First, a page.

I have nothing against people drinking coffee, I am simply making observations about life.
Coffee is delicious. I love the taste and smell of it. I hear the same thing from people about their cigarettes.
- LENT!!!! Drinking Decaf for Jesus??? Say it ain’t so… - February 27, 2014
- What To Do When Mormons Knock At Your Door? - December 20, 2012
- What To Do When Jehovah’s Witnesses Knock At Your Door? - December 19, 2012
Andrew Bailey says
My thoughts, which seem relevant because I recently had this life altering encounter:
I had never relied on caffeine for a pick me up until this recent bout with mono that I just got over. I was surprised at how much energy and focus it gave me – it was an extremely affective medicine for my mono symptoms.
A couple of nights, however, I would drink coffee later in the day to keep myself up for homework and then stay up for several hours past my bedtime because I couldn’t go to sleep from the caffeine that was in my system. I realized the affects of caffeine were lasting 6-8 hours, and did some internet research that verified those numbers (my understanding is that most people have built up a tolerance, which I do not have). Then I thought about how many people who are constantly getting their morning pick me up from caffeine. That made me uncomfortable personally. I didn’t like the idea of using a substance like coffee for energy – especially if it was covering up for a lack of something else in my life (proper diet, sleep, rest, etc.)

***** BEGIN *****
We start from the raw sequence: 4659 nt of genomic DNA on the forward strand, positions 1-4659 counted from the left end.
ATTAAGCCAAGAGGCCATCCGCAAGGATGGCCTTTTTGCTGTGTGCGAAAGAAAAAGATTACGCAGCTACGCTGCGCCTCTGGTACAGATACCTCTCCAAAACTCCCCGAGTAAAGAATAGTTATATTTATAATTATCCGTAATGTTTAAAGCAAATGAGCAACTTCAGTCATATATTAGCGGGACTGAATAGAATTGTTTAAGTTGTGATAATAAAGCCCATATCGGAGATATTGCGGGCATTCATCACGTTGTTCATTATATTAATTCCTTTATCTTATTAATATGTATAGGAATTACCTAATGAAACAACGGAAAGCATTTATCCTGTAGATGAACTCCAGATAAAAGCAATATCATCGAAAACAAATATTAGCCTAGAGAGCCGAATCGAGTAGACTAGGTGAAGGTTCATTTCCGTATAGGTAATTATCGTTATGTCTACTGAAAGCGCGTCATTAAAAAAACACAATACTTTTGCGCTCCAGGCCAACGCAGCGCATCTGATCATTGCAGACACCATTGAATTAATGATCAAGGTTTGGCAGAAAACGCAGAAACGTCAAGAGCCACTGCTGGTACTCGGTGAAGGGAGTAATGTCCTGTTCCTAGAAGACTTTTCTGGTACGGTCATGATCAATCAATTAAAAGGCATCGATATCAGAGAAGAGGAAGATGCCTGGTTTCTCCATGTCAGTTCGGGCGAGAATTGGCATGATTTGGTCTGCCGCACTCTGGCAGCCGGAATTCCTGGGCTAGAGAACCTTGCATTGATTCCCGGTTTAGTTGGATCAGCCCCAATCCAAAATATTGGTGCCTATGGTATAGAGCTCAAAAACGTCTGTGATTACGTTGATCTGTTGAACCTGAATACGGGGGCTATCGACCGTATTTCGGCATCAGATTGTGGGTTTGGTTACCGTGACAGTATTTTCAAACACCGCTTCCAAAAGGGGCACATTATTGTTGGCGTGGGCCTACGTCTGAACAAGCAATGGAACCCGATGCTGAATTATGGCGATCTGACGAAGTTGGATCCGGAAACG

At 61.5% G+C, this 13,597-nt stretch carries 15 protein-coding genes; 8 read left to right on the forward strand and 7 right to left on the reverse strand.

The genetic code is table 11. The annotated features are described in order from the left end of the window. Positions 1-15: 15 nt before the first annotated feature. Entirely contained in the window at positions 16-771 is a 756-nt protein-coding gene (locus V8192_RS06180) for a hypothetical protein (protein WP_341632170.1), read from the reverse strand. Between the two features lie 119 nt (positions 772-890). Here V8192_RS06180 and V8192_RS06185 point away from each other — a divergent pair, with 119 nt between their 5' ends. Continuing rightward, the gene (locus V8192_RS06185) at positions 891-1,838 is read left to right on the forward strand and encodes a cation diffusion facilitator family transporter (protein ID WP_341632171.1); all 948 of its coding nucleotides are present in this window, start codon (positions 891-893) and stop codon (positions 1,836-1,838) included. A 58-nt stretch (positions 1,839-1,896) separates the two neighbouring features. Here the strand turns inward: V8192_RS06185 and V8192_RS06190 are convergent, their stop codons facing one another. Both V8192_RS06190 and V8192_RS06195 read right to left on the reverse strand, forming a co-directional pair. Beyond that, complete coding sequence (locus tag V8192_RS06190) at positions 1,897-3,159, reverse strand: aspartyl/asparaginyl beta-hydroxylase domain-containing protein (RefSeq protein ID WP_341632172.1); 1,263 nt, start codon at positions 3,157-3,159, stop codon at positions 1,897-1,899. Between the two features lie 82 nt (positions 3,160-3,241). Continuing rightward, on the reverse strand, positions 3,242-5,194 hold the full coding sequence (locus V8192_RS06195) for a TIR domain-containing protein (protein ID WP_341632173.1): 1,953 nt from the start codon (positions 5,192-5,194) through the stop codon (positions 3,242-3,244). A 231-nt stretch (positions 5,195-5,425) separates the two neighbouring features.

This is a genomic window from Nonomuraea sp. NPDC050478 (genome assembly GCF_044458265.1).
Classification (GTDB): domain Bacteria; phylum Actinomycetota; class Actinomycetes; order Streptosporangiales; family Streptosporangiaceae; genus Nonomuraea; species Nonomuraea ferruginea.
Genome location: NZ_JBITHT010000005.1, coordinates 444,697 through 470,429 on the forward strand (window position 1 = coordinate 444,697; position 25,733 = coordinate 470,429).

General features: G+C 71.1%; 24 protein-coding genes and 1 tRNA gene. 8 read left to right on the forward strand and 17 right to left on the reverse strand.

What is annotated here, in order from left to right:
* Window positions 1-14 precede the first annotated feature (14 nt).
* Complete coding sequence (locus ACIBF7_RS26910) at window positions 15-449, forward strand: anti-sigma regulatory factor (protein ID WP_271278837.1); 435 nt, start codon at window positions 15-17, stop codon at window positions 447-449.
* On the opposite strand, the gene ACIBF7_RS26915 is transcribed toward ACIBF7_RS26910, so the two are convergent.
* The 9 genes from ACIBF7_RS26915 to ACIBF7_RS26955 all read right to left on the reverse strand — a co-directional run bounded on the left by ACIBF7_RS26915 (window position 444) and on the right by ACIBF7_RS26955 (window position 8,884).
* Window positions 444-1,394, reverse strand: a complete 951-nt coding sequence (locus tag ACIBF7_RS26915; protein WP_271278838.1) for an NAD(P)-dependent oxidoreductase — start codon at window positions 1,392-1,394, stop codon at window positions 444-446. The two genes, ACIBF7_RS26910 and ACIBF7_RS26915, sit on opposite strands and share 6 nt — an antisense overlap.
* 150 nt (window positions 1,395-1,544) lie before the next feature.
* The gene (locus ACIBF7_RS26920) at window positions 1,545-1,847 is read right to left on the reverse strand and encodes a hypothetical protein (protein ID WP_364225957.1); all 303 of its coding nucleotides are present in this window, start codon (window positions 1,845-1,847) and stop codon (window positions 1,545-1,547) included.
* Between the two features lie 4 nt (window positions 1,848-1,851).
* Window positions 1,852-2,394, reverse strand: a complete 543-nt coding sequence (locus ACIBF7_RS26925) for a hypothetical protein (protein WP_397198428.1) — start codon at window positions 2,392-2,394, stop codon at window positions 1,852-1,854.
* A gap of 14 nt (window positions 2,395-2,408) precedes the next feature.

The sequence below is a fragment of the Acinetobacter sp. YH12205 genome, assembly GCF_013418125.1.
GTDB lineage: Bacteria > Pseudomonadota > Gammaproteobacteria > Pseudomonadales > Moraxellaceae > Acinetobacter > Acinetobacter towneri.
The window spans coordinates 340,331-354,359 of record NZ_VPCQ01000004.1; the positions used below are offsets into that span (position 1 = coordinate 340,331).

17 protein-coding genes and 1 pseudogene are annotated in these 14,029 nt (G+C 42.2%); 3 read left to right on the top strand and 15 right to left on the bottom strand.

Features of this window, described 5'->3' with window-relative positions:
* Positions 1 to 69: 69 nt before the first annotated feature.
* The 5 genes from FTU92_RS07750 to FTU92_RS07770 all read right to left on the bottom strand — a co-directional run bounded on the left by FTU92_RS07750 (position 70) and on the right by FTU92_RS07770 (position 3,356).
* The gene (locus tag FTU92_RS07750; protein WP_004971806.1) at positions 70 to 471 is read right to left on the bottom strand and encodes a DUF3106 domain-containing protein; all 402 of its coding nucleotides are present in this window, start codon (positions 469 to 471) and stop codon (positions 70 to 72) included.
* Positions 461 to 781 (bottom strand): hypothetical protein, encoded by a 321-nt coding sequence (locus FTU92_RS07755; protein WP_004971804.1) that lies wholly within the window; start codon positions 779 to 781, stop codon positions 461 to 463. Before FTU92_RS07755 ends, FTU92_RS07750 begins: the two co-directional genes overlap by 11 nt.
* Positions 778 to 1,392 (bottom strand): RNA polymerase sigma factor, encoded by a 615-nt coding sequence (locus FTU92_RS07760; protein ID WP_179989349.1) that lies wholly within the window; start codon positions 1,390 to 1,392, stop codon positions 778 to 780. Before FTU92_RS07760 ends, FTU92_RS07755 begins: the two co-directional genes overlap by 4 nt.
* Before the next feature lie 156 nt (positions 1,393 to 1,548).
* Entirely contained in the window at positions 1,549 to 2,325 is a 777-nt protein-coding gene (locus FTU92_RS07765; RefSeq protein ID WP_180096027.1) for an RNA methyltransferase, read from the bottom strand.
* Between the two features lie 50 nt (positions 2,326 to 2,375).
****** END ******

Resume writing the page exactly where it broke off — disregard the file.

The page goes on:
I am certainly not offended by drinking coffee, but just like everything, self-control seems to be God’s preference for our lives. Whether it alcohol, or chocolate chip cookies, or caffeine. Since this time, I have been trying to see if I can use caffeine as an occasional tool, but not as a lifestyle. I would still rather my body produce it’s own energy from sleeping well, staying active, and getting proper rest.